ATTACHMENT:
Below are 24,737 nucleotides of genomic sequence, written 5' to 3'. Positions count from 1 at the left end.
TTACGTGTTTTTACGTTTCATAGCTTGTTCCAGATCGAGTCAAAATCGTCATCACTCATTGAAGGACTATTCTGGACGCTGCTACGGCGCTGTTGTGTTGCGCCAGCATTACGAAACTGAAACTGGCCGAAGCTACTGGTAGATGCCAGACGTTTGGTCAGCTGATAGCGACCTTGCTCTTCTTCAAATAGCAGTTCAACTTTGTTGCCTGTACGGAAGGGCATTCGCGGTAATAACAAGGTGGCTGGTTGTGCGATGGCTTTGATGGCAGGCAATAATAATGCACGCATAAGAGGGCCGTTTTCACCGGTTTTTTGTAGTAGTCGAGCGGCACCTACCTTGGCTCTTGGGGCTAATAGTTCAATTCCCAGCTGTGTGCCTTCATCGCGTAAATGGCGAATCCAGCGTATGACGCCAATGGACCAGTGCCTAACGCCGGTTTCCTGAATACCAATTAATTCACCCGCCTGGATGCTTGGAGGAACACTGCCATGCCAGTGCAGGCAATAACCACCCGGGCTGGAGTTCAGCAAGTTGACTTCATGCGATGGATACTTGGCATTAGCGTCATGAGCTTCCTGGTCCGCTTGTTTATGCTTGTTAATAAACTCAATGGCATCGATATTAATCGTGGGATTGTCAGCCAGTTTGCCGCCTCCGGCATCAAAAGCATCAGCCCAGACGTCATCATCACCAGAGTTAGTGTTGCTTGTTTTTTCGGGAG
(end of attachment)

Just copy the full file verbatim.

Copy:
Below are 24,737 nucleotides of genomic sequence, written 5' to 3'. Positions count from 1 at the left end.
TTACGTGTTTTTACGTTTCATAGCTTGTTCCAGATCGAGTCAAAATCGTCATCACTCATTGAAGGACTATTCTGGACGCTGCTACGGCGCTGTTGTGTTGCGCCAGCATTACGAAACTGAAACTGGCCGAAGCTACTGGTAGATGCCAGACGTTTGGTCAGCTGATAGCGACCTTGCTCTTCTTCAAATAGCAGTTCAACTTTGTTGCCTGTACGGAAGGGCATTCGCGGTAATAACAAGGTGGCTGGTTGTGCGATGGCTTTGATGGCAGGCAATAATAATGCACGCATAAGAGGGCCGTTTTCACCGGTTTTTTGTAGTAGTCGAGCGGCACCTACCTTGGCTCTTGGGGCTAATAGTTCAATTCCCAGCTGTGTGCCTTCATCGCGTAAATGGCGAATCCAGCGTATGACGCCAATGGACCAGTGCCTAACGCCGGTTTCCTGAATACCAATTAATTCACCCGCCTGGATGCTTGGAGGAACACTGCCATGCCAGTGCAGGCAATAACCACCCGGGCTGGAGTTCAGCAAGTTGACTTCATGCGATGGATACTTGGCATTAGCGTCATGAGCTTCCTGGTCCGCTTGTTTATGCTTGTTAATAAACTCAATGGCATCGATATTAATCGTGGGATTGTCAGCCAGTTTGCCGCCTCCGGCATCAAAAGCATCAGCCCAGACGTCATCATCACCAGAGTTAGTGTTGCTTGTTTTTTCGGGAG